The Fortune Teller's Daughter

The Fortune Teller's Daughter - Diane Wood Nathalie is a trained lawyer but chose to work for peanuts for the police instead. She also volunteers at a women's center. All this is supposedly penance for a past life of teenage depravity, sex and drug use. At the women's center she meets Alex, who is her polar opposite. As Nat is dark and damaged, Alex is pure, unsullied and full of love. Can Nat get past her shame? Can she let Alex in? Can Alex stand Nat's terrible nightmares? Just when happiness finally seems to be within Nat's reach, a gut-wrenching twist threatens to take everything away. Damn, I should have seen that coming...but I didn't, even with the red herrings. Great plotting!

This is Ms. Wood's second novel. And I'm liking her style--dark, gritty and realistic. Occasionally even repulsive. Its guaranteed to elicit a visceral reaction from the reader. In her first book, [b:Web of Obsessions|17290823|Web of Obsessions|Diane Wood||23913081], she insulated the lead characters from the darkness, but here, one of the MCs is literally buried in it. The author doesn't sweep the dirt under the rug. The MC and other characters here are seriously flawed but very real. That's not to say Nat and Alex aren't sympathetic or likeable. Their rocky, angsty journey is the heart of this book. Be ready with the tissues!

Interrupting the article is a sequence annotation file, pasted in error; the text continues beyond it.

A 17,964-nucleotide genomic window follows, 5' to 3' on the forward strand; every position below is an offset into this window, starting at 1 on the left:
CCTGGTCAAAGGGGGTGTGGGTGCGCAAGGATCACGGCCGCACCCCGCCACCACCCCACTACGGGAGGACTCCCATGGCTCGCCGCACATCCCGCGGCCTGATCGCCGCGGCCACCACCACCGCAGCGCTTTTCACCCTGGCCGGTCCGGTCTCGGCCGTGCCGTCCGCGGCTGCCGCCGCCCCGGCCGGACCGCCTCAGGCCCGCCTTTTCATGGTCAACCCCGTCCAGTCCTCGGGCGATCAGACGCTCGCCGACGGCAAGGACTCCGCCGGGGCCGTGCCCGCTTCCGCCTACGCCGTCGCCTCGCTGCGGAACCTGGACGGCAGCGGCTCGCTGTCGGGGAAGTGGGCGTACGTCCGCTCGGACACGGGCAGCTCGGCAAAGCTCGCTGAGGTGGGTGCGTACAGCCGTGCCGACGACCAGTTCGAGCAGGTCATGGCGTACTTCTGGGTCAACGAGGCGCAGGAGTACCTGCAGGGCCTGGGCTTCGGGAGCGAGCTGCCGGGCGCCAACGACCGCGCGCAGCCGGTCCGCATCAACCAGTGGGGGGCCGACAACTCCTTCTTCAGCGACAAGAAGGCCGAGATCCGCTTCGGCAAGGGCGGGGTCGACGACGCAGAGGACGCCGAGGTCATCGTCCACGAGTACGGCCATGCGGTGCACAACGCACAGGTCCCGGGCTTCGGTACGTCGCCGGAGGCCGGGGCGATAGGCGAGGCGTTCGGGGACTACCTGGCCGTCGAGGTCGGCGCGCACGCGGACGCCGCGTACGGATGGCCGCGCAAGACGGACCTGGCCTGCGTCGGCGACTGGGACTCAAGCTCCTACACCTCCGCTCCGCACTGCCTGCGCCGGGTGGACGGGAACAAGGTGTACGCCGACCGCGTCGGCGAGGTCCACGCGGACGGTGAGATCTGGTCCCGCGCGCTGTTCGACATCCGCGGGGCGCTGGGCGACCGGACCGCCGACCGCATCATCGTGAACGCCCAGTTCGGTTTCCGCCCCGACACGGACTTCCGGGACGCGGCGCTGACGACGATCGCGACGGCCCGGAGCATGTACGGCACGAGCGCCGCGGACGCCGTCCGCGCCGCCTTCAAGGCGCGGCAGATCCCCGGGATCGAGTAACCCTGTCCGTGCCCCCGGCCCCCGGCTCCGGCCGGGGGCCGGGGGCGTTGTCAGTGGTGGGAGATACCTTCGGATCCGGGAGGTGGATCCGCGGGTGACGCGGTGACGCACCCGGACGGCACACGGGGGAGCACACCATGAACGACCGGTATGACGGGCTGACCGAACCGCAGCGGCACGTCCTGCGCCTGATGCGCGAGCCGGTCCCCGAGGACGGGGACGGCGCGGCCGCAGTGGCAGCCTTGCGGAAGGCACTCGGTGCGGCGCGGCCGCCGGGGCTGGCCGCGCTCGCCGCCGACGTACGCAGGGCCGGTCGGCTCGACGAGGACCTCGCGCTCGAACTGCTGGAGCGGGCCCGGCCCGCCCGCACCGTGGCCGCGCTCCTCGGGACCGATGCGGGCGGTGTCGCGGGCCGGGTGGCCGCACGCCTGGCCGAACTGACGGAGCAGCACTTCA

But, the love story apart, this is not an easy read. The subject matter made me uncomfortable throughout. Couple that with the not-so-black-and-white characterizations and the outright sleazy ones, and ugh, I started to have homicidal thoughts. :)

Some other observations: I like the plotting. Detailed and a little messy. Not too neat. A lot like real life. There are no super sleuths or spectacular busts here. Just good old fashioned police work and the occasional dumb luck. The side plot about the serial killings felt more like a storytelling device or a way to extend the page count so its a good thing it wasn't too distracting.

If you can't decide whether to take a chance on this book, just head on to amazon and download the Prologue. If you don't feel like throwing up after reading it, then you're good to go. That is as bad as it gets. Fortunately there are no graphic descriptions of violence or lurid scenes. Most of the horrific incidents happened in the past and are simply related by speakers. The rest are either fade to black or just implied. This is one time when telling rather than showing felt more appropriate.